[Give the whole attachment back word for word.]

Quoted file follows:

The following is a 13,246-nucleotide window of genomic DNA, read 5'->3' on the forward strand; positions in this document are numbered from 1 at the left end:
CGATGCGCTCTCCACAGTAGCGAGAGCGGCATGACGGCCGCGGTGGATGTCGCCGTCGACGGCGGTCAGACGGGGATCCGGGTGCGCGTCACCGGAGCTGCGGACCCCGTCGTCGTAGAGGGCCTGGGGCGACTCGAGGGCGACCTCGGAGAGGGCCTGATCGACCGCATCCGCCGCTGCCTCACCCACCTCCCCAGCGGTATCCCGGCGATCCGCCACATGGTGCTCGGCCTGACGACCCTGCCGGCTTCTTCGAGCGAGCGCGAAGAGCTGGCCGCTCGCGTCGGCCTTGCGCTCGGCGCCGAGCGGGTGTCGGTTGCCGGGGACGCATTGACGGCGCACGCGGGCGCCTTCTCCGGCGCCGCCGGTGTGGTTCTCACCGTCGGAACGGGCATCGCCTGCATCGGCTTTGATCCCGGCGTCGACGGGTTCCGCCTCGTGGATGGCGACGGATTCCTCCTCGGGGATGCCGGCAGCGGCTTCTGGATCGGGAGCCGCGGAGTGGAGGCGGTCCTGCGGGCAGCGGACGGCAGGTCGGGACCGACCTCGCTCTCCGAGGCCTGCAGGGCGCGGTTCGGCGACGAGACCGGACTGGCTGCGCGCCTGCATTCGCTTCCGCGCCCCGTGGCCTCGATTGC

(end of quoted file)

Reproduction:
The following is a 13,246-nucleotide window of genomic DNA, read 5'->3' on the forward strand; positions in this document are numbered from 1 at the left end:
CGATGCGCTCTCCACAGTAGCGAGAGCGGCATGACGGCCGCGGTGGATGTCGCCGTCGACGGCGGTCAGACGGGGATCCGGGTGCGCGTCACCGGAGCTGCGGACCCCGTCGTCGTAGAGGGCCTGGGGCGACTCGAGGGCGACCTCGGAGAGGGCCTGATCGACCGCATCCGCCGCTGCCTCACCCACCTCCCCAGCGGTATCCCGGCGATCCGCCACATGGTGCTCGGCCTGACGACCCTGCCGGCTTCTTCGAGCGAGCGCGAAGAGCTGGCCGCTCGCGTCGGCCTTGCGCTCGGCGCCGAGCGGGTGTCGGTTGCCGGGGACGCATTGACGGCGCACGCGGGCGCCTTCTCCGGCGCCGCCGGTGTGGTTCTCACCGTCGGAACGGGCATCGCCTGCATCGGCTTTGATCCCGGCGTCGACGGGTTCCGCCTCGTGGATGGCGACGGATTCCTCCTCGGGGATGCCGGCAGCGGCTTCTGGATCGGGAGCCGCGGAGTGGAGGCGGTCCTGCGGGCAGCGGACGGCAGGTCGGGACCGACCTCGCTCTCCGAGGCCTGCAGGGCGCGGTTCGGCGACGAGACCGGACTGGCTGCGCGCCTGCATTCGCTTCCGCGCCCCGTGGCCTCGATTGC